Green Roofs And Wildlife Gardening
Green Roofs or Living Roofs combined with Green walls are
one of the best ways to widen out our wildlife garden habitat.
They are becoming more accepted as a feature and as an extension to the planting area of a garden especially in a wildlife garden.
Our minds may take us to grand places like Canary Wharf or Manhattan when we think of a vertical garden or roof gardens.
A scaled down version whether it be on the roof of a small garden shed or garage provides a great opportunity to create a habitat that will be beneficial to the local wildlife and which can complement the rest of the garden.
Of all the spaces in our gardens this must be the ultimate blank canvass that will allow us to produce something that bit different but also attractive to ourselves and visitors, human, birds and insects.
Random self seeding plants may also surprise and delight us.
Extensive Green Roofs In The Wildlife Garden
For the urban wildlife gardener and domestic roofs the extensive method would be the more practical route to take as these require less maintenance and are more suited for the smaller garden area.
Intensive Green Roofs And The Wildlife Garden
The Intensive method is higher maintenance and much greater in scope regarding what can be planted. Reasonable sized trees have been used successfully with this system. Specialized companies usually carry out projects of this size.
A Green Wall In The Wildlife Garden
These are used by architects and interior designers to soften the environment both inside and outside the buildings they are working on for their clients.
A scaled down version can be included in the urban garden.
Depending on the overall design and structure of the green wall we may decide to use sedum plants when planting out the wall to ensure success sooner.
We can also sow sedum seeds to help thicken out the vegetation over time just the same as we can with most planting situations.
A living roof can help local wildlife in many ways
One way is by providing food for a wide variety of insects and by attracting these we also provide food for Birds, Bats and if we have a pond nearby more than likely dragonflies.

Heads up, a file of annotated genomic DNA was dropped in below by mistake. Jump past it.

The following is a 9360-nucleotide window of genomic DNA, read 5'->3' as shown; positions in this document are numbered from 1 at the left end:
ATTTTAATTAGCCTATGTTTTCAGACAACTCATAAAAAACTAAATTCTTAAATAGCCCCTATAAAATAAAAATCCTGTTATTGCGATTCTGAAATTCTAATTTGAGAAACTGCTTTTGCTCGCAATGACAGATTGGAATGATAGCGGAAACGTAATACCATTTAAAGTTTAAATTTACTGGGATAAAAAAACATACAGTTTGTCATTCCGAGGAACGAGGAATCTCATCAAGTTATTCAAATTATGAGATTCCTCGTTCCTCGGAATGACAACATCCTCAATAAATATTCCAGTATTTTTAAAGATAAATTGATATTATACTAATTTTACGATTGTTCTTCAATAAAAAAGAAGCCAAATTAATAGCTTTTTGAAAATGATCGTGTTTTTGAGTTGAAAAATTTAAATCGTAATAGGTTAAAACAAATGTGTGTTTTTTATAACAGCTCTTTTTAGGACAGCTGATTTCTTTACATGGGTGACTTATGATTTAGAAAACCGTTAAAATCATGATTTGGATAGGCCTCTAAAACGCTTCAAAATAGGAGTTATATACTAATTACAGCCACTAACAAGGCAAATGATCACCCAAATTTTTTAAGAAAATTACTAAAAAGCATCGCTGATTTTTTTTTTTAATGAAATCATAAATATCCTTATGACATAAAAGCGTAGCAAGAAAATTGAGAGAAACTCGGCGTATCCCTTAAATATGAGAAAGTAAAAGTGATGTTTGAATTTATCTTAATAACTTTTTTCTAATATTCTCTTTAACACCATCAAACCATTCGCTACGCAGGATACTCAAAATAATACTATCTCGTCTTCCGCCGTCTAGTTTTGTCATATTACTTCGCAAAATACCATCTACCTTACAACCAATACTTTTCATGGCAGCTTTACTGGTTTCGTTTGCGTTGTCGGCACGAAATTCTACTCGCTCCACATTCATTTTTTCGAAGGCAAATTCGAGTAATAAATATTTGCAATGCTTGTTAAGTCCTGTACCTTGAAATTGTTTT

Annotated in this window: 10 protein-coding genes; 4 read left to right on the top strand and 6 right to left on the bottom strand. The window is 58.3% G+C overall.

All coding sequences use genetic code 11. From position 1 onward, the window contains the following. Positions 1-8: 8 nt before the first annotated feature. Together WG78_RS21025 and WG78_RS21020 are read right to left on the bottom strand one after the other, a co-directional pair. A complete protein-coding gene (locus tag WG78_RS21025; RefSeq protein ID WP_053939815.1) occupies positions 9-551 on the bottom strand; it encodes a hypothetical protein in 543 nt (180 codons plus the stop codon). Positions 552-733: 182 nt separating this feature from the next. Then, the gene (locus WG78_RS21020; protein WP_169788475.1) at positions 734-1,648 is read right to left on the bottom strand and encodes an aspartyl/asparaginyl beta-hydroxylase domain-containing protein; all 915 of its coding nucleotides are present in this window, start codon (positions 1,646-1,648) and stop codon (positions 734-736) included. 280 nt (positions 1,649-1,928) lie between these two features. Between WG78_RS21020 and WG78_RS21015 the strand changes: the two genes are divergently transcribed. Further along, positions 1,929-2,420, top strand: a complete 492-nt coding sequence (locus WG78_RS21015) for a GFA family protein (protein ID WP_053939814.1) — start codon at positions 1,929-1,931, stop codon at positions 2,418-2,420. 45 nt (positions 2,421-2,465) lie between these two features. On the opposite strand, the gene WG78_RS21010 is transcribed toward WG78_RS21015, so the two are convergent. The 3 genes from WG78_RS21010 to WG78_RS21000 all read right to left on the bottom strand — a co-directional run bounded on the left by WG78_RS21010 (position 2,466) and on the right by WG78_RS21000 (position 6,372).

Another way is that well planted green roofs or ones sown with sedum seeds can be ideal nesting sites for any ground nesting birds once the plants have matured.
Skylarks have been known to nest on a living roof. Smaller invertebrates may also find their way to the roof and stay.
There are a variety of sedum plants and sedum seeds supplied specifically for smaller roofs and are more suitable for the urban wildlife gardener.
Here is an extensive list of plants suitable for green roofs.
Other benefits are connected with reduction of the rain that runs off the roof so helping to avoid flooding.
When combined with a rainfall harvesting strategy, whether that be a simple water butt or an underground rain storage system this positive effect is compounded.
Air quality is another factor to be considered, the green carpet of vegetation acts as a natural filter for any pollutants or particles that are borne in the air.
Slowing down the accumulation of solar warmth in cities and towns is an area in which living roofs have helped to reduce this build up of heat.
A key safety factor when installing a living roof
This safety factor relates to the structural strength of the building we are thinking of putting a green roof on as there is considerable weight to be carried by the roof, so we need to be sure it can bear the load.
Using lighter substrates will help to keep the overall load within the structural strength of the roof we are considering using.
Even so we may feel its worth strengthening the roof supports so as to be sure it is safe. If there is any doubt whatsoever about its structural safety with having a green roof put on it then it is important that specialized or professional advice is sought.
This would also apply to ensuring the roof is watertight.
On both counts it's better to be safe than sorry!
When we first hear of a green roof or green wall we may think this is either daft or too technical for our garden situation, but in our opinion, the phrase "Watch This Space" certainly applies where living roofs and green walls are concerned.
As long as we think it through and make sure the roof will remain watertight and not be overloaded, extending our garden green space by this means is a viable option for many who are establishing a wildlife friendly garden.